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  • Chemist at AFTAC earns award from national Hispanic organization

    A scientist at the Air Force Radiochemistry Laboratory here was selected to receive the Meritorious Service Award from National Image, Inc. A chemist in the Air Force Technical Applications Center’s Ciambrone Radiochemistry Lab, earned the award for “fostering an innovative and harmonic environment between the military and the Hispanic-American civilian community.” As one of two lead technicians in AFTAC’s world-class clean room, she safely processed nuclear samples for the International Atomic Energy Agency in an effort to combat nuclear weapons proliferation. She is responsible for analyzing and identifying radiological and nuclear debris from foreign nuclear explosions in support of national security requirements.
  • eFAILution Wall: Failure + Learning = Successful Evolution

    In 2013, AFTAC formed an Innovation Lab to find ways to improve and accomplish their mission by developing concepts and technologies faster and cheaper. But the number one reason for establishing the lab was to enable innovators within the center to take calculated risks and evolve from failure to achieve success. From that concept grew the center’s “eFAILution” wall – a prominent centerpiece of projects displayed on the wall that didn’t quite make the grade. It’s what lab personnel describe as “…a lineage of success born of failure…” and their central message is simple: continue to learn and evolve from your mistakes.
  • Breaking the STEM mold, one woman at a time

    In 1976, esteemed historian and author Laurel Thatcher Ulrich wrote a book entitled, “Well-Behaved Women Seldom Make History.” The premise of her work was to shine a light on famous women throughout history who challenged the way things were done. While the title may seem to be a modern-day rallying cry for women to go out and break the rules through misbehavior, that was not the premise of her message. Ulrich’s emphasis was to encourage women to do more – to break with convention, make a mark on history and prove that ordinary people, including women, can have a lasting impact on the world by doing the unexpected.
  • Cop for a Day: AFTAC Airmen learn role of base Security Forces

    Members of the Air Force Technical Applications Center here spent a day with Airmen of the 45th Security Forces Squadron to learn more about the law enforcement officers who patrol and protect the installation and its most critical resource: the people. Eighteen military and civilian personnel of AFTAC’s 21st Surveillance Squadron teamed up with cops July 30 to get an up-close-and-personal look into how base law enforcement trains in shoot/no-shoot scenarios and to experience what it feels like to be stunned by a Taser.
  • Not just a buzzword; AFTAC showcases innovation to ISR community

    Thirty-five Airmen from across the Intelligence, Surveillance and Reconnaissance enterprise converged at the Air Force Technical Applications Center here recently to get a first-hand view of how the nuclear treaty monitoring center applies innovation techniques to its worldwide mission.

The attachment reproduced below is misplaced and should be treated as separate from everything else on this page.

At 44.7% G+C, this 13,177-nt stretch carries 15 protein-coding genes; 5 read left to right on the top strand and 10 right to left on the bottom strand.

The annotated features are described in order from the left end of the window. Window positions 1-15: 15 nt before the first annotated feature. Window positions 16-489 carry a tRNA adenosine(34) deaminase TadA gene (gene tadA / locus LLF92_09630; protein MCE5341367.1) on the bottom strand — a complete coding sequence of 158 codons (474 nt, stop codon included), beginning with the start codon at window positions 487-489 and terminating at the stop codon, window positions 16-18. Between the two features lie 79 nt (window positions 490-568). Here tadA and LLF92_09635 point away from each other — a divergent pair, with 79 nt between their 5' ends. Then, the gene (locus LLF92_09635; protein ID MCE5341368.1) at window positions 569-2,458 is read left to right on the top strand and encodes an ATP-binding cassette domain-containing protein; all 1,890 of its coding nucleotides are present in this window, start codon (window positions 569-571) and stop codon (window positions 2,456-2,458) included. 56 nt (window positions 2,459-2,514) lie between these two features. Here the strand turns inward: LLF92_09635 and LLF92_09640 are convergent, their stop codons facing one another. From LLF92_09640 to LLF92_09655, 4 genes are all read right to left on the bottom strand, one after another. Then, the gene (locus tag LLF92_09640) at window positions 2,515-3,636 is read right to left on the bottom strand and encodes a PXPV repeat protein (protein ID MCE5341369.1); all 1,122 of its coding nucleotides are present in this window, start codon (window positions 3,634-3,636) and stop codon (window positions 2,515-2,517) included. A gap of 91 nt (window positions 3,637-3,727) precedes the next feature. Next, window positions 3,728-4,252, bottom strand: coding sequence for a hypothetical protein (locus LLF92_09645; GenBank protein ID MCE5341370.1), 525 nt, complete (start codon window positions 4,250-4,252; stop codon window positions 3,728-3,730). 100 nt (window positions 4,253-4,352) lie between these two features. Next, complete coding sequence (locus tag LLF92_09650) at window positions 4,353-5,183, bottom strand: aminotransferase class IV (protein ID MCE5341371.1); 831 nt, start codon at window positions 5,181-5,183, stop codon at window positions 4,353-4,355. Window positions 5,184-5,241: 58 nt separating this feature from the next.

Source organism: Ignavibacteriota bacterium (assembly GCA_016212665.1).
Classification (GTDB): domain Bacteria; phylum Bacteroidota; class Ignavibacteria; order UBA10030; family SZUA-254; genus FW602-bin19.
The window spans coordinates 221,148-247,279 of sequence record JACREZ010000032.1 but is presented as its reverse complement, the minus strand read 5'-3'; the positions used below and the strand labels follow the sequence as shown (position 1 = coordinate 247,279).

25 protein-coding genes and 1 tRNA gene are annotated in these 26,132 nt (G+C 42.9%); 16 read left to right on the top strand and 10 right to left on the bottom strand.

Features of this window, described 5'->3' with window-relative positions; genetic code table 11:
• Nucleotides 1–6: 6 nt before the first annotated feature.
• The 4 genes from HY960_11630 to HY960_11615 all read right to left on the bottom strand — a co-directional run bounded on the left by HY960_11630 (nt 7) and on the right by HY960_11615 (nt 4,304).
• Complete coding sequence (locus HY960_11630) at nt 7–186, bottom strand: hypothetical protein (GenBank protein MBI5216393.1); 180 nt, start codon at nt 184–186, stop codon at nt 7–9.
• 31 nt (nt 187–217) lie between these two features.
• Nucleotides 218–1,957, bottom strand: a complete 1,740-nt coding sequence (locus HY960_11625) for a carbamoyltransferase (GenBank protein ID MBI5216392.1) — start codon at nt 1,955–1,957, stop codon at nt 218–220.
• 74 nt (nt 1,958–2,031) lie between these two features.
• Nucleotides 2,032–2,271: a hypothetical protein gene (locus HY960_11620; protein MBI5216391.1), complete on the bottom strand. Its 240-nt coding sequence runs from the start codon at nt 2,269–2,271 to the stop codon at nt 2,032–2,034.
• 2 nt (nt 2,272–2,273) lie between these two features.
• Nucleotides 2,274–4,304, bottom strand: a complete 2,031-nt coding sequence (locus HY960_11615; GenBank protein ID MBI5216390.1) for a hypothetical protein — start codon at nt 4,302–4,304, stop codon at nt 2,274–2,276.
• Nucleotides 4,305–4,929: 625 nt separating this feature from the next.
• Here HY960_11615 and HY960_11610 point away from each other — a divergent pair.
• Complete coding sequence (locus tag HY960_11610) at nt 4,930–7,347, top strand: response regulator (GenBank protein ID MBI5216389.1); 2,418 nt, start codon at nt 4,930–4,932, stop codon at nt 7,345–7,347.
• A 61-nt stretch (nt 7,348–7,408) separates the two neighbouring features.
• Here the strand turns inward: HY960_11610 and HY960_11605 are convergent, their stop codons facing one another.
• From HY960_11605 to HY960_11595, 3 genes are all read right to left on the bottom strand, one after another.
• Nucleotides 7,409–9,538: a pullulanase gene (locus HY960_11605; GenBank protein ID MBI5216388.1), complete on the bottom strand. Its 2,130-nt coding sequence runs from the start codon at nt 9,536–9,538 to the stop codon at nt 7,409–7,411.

• 24/7 treaty monitoring center ready for contingency ops

    Recently, the nuclear treaty monitoring center here transferred its Contingency of Operations (COOP) and the Alternate U.S. National Data Center location from San Antonio, Texas to Millington, Tenn. For the past five years, AFTAC’s alternate site was located at Joint Base San Antonio-Lackland, in close proximity to 25th Air Force, AFTAC’s Numbered Air Force.
  • From high-risk youth to national award winner – One Airman’s inspirational journey

    This extraordinary Airman, who graduated from Penn State, loves the work he does for the Air Force and his country, but things did not always come easy to him. A Buffalo, New York, native, U.S. Air Force Maj. Michael Butler has many accomplishments, including five Air Force-level awards, and soon he will add recipient of the prestigious, national Arthur S. Flemming Award to the list. The annual Flemming award honors outstanding federal employees who made significant and extraordinary contributions to the federal government. Butler won in the leadership and management category.
  • Reorganization brings structure, leadership to treaty monitoring center

    The Air Force Technical Applications Center here successfully completed its reorganization April 9-13 after more than five years of planning “Historically, AFTAC has been structured around mission areas – techniques to gather information with mission area managers who were experts in their respective disciplines,” said Col. Steven M. Gorski, AFTAC commander. “While this type of organizational structure works well in a resource-rich environment, it has inherent mission-effectiveness flaws. Our new organizational flow establishes clear responsibilities with common skills that allow us to develop our workforce more effectively.”
  • DoD’s sole nuclear surveillance unit undergoes organizational change

    The Air Force Technical Applications Center, the sole agency in the Department of Defense that conducts global nuclear surveillance, underwent a full-scale organizational change April 1 to better align the center’s vital capabilities to improve mission effectiveness.The reorganization, which was approved by the Air Force Vice Chief of Staff Feb.
  • With help from Airmen, Boy Scouts earn prestigious merit badge

    Nearly 100 Boy Scouts from 25 troops across Central Florida traveled to Patrick AFB March 31 to earn the much-sought-after Nuclear Science Merit Badge with the help of Airmen from the Air Force Technical Applications Center here.AFTAC, the Department of Defense’s sole nuclear treaty monitoring center, is filled with highly skilled and educated
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